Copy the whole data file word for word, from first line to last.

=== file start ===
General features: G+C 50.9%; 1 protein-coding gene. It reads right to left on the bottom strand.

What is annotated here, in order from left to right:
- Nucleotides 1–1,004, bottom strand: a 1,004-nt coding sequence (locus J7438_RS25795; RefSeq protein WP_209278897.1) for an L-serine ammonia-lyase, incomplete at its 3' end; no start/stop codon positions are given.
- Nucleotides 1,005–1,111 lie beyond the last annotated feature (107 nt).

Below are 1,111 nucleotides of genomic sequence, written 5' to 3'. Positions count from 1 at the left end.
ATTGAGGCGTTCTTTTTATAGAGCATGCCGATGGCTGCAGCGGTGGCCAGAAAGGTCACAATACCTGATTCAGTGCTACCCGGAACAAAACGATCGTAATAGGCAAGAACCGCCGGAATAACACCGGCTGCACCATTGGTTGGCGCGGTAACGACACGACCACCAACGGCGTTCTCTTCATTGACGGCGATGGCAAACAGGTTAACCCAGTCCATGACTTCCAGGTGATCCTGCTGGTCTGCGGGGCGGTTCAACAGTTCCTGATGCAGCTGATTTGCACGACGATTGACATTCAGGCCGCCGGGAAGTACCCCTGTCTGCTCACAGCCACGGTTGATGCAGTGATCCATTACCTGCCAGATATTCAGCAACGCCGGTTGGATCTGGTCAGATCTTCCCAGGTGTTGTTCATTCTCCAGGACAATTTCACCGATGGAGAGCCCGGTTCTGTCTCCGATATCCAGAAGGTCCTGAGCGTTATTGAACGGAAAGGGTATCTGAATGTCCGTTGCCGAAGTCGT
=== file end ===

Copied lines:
General features: G+C 50.9%; 1 protein-coding gene. It reads right to left on the bottom strand.

What is annotated here, in order from left to right:
- Nucleotides 1–1,004, bottom strand: a 1,004-nt coding sequence (locus J7438_RS25795; RefSeq protein WP_209278897.1) for an L-serine ammonia-lyase, incomplete at its 3' end; no start/stop codon positions are given.
- Nucleotides 1,005–1,111 lie beyond the last annotated feature (107 nt).

Below are 1,111 nucleotides of genomic sequence, written 5' to 3'. Positions count from 1 at the left end.
ATTGAGGCGTTCTTTTTATAGAGCATGCCGATGGCTGCAGCGGTGGCCAGAAAGGTCACAATACCTGATTCAGTGCTACCCGGAACAAAACGATCGTAATAGGCAAGAACCGCCGGAATAACACCGGCTGCACCATTGGTTGGCGCGGTAACGACACGACCACCAACGGCGTTCTCTTCATTGACGGCGATGGCAAACAGGTTAACCCAGTCCATGACTTCCAGGTGATCCTGCTGGTCTGCGGGGCGGTTCAACAGTTCCTGATGCAGCTGATTTGCACGACGATTGACATTCAGGCCGCCGGGAAGTACCCCTGTCTGCTCACAGCCACGGTTGATGCAGTGATCCATTACCTGCCAGATATTCAGCAACGCCGGTTGGATCTGGTCAGATCTTCCCAGGTGTTGTTCATTCTCCAGGACAATTTCACCGATGGAGAGCCCGGTTCTGTCTCCGATATCCAGAAGGTCCTGAGCGTTATTGAACGGAAAGGGTATCTGAATGTCCGTTGCCGAAGTCGT